Air Force announces more cuts

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Air Force announces more cuts
Acting Secretary of the Air Force Eric T. Fanning and Air Force Chief of Staff Gen. Mark A. Welsh III present the "State of the Air Force," during a Pentagon press briefing Dec. 13, 2013. During the briefing, Fanning and Welsh addressed current Air Force challenges, to include sequestration's impacts to readiness, modernization and force structure, and their efforts to plan for a credible capable force over the next 10 years. (U.S. Air Force photo/Scott M. Ash)

The Air Force has announced more cuts are coming. The U.S. military has made it clear that the budget will force changes. Now, the Air Force has provided more insight into its plans for the future. Both civilians and enlisted members will be affected.

The Air Force is still in the process of working out many of the details, according to the Dayton Daily News. However, it has confirmed that 900 civilian jobs will be lost. In addition, enlisted members will also be reduced.

The mandatory cuts are putting a great deal of pressure on the U.S. Air Force. The entire military is feeling the pressure and trying to find ways to stay within the new budget. The end of the war in Afghanistan means that they can make cuts without hurting current plans. The proposal from the Air Force reveals that positions will be eliminated at Air Force Materiel Command bases.

The Air Force calls these cuts involuntary separation programs, but members call them a nightmare. Without knowing exactly which bases will be affected, they are not able to prepare. Although some have already started looking for other positions, they are not satisfied with the news.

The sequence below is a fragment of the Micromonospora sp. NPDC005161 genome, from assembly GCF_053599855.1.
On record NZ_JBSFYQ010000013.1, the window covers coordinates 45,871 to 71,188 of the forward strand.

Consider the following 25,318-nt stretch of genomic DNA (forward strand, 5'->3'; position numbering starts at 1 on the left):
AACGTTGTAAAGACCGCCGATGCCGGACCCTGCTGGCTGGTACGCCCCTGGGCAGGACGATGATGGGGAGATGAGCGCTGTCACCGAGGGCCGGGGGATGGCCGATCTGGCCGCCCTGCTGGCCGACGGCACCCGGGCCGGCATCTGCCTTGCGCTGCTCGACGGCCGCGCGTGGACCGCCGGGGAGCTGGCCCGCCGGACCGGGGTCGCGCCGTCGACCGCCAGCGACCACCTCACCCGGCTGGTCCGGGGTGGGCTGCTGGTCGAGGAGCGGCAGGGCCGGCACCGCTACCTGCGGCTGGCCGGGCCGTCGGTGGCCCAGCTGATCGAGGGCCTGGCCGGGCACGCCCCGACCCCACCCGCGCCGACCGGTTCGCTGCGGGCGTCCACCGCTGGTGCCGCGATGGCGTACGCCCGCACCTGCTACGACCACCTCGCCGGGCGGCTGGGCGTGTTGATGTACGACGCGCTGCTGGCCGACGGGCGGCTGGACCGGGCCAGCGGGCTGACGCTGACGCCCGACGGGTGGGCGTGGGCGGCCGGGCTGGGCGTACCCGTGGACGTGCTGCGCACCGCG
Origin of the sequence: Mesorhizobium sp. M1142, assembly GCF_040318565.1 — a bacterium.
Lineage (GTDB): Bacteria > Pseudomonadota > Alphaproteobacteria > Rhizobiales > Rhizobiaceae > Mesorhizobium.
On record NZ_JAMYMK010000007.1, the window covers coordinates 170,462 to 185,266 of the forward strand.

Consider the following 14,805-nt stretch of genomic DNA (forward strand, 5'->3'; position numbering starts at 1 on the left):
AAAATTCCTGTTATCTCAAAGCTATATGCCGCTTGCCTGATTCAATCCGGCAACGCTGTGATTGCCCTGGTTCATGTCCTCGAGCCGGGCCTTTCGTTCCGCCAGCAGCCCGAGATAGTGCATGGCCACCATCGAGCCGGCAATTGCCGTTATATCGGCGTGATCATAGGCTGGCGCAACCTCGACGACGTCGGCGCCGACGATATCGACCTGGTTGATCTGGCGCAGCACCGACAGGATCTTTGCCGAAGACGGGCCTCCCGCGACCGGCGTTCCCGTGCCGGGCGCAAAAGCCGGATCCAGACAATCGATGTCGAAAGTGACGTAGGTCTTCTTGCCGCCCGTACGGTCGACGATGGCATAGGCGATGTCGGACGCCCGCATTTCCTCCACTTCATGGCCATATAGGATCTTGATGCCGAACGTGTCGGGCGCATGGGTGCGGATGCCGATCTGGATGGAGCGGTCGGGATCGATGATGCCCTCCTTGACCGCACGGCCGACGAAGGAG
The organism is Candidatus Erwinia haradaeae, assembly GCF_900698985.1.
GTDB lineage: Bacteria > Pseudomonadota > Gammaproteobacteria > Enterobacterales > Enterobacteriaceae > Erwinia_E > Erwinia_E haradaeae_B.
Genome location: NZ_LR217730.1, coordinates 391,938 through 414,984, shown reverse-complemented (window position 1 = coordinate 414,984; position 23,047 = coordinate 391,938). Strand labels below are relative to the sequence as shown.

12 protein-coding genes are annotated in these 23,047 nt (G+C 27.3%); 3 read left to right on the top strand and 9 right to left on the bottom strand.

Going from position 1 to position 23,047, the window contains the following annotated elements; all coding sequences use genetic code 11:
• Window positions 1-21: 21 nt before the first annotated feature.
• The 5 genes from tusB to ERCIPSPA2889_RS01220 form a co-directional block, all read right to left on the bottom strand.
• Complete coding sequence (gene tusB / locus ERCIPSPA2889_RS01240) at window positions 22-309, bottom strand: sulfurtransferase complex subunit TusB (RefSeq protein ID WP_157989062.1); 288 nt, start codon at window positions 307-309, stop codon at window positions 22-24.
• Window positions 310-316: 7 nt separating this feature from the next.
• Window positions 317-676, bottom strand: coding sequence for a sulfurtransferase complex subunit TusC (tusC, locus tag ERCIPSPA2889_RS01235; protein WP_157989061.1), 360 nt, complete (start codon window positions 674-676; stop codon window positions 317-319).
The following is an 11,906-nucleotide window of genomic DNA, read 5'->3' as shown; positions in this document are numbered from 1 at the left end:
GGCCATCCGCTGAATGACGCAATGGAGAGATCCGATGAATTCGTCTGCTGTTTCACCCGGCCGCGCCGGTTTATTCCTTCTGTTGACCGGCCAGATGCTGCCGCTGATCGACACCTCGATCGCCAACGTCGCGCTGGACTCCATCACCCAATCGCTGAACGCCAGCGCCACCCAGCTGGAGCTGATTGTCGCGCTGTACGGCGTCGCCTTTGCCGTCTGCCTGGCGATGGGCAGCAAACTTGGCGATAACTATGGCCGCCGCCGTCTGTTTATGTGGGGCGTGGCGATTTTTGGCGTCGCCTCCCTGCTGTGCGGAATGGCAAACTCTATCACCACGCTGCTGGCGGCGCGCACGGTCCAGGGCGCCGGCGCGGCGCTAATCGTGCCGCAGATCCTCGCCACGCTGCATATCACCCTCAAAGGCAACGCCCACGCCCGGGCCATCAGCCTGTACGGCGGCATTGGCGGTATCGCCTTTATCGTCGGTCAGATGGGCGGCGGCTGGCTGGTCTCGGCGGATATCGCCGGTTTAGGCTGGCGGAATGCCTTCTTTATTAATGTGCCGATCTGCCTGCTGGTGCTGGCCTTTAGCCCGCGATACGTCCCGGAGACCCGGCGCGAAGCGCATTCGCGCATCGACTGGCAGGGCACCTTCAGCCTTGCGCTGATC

The Air Force needs to eliminate 25,000 positions in the future. Although these cuts will be spread out over five years, there will still be a tremendous impact felt by members. There is still some hope that the new bill that has passed will help alleviate some of the issues. However, cuts are still going to happen.

It will take months before the final details are shared with the public. In June of next year, the Air Force plans to look at how many chiefs can be eliminated. The same month will also have a meeting for officers. There will be cuts to these positions.

There is a key difference to the cuts next year. Both voluntary and involuntary programs will be unveiled at the same time, so the process can go faster. This is usually done separately, but the Air Force does not want to waste time. It wants to make sure that the cuts go through quickly.

The news has already alarmed many members of the Air Force. Unfortunately, without clear guidelines on bases affected by the change, there is nothing they can do but wait. The details will be revealed after more meetings next year and announced to the forces.

 

 

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